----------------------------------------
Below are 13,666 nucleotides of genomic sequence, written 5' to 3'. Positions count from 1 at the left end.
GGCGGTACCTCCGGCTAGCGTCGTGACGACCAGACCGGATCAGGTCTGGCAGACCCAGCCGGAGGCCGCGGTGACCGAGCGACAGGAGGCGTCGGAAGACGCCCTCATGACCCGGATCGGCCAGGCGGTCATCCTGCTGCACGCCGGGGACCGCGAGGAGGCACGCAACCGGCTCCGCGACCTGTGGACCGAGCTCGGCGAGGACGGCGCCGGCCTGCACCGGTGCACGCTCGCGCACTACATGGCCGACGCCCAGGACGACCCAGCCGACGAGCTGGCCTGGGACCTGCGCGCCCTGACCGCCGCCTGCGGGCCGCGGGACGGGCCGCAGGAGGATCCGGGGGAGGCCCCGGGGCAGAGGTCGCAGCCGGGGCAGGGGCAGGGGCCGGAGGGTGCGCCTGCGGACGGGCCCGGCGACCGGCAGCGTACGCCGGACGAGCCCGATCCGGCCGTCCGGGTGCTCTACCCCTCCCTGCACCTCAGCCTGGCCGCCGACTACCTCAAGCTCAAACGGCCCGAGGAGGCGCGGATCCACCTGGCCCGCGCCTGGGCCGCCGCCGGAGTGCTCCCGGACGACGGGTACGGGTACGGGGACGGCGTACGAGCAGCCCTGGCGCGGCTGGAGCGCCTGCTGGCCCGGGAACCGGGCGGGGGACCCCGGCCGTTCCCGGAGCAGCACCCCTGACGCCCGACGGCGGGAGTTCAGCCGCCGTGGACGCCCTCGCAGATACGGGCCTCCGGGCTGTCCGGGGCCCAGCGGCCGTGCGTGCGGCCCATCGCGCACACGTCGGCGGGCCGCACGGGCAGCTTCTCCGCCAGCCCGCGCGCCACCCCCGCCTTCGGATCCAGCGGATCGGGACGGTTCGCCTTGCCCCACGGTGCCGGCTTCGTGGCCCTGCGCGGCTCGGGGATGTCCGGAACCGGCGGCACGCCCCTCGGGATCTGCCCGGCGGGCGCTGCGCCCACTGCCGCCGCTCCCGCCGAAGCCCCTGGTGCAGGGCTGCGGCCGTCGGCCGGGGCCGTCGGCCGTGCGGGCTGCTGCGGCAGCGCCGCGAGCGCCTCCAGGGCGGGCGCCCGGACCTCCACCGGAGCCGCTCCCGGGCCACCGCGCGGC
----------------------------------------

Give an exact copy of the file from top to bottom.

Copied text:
Below are 13,666 nucleotides of genomic sequence, written 5' to 3'. Positions count from 1 at the left end.
GGCGGTACCTCCGGCTAGCGTCGTGACGACCAGACCGGATCAGGTCTGGCAGACCCAGCCGGAGGCCGCGGTGACCGAGCGACAGGAGGCGTCGGAAGACGCCCTCATGACCCGGATCGGCCAGGCGGTCATCCTGCTGCACGCCGGGGACCGCGAGGAGGCACGCAACCGGCTCCGCGACCTGTGGACCGAGCTCGGCGAGGACGGCGCCGGCCTGCACCGGTGCACGCTCGCGCACTACATGGCCGACGCCCAGGACGACCCAGCCGACGAGCTGGCCTGGGACCTGCGCGCCCTGACCGCCGCCTGCGGGCCGCGGGACGGGCCGCAGGAGGATCCGGGGGAGGCCCCGGGGCAGAGGTCGCAGCCGGGGCAGGGGCAGGGGCCGGAGGGTGCGCCTGCGGACGGGCCCGGCGACCGGCAGCGTACGCCGGACGAGCCCGATCCGGCCGTCCGGGTGCTCTACCCCTCCCTGCACCTCAGCCTGGCCGCCGACTACCTCAAGCTCAAACGGCCCGAGGAGGCGCGGATCCACCTGGCCCGCGCCTGGGCCGCCGCCGGAGTGCTCCCGGACGACGGGTACGGGTACGGGGACGGCGTACGAGCAGCCCTGGCGCGGCTGGAGCGCCTGCTGGCCCGGGAACCGGGCGGGGGACCCCGGCCGTTCCCGGAGCAGCACCCCTGACGCCCGACGGCGGGAGTTCAGCCGCCGTGGACGCCCTCGCAGATACGGGCCTCCGGGCTGTCCGGGGCCCAGCGGCCGTGCGTGCGGCCCATCGCGCACACGTCGGCGGGCCGCACGGGCAGCTTCTCCGCCAGCCCGCGCGCCACCCCCGCCTTCGGATCCAGCGGATCGGGACGGTTCGCCTTGCCCCACGGTGCCGGCTTCGTGGCCCTGCGCGGCTCGGGGATGTCCGGAACCGGCGGCACGCCCCTCGGGATCTGCCCGGCGGGCGCTGCGCCCACTGCCGCCGCTCCCGCCGAAGCCCCTGGTGCAGGGCTGCGGCCGTCGGCCGGGGCCGTCGGCCGTGCGGGCTGCTGCGGCAGCGCCGCGAGCGCCTCCAGGGCGGGCGCCCGGACCTCCACCGGAGCCGCTCCCGGGCCACCGCGCGGC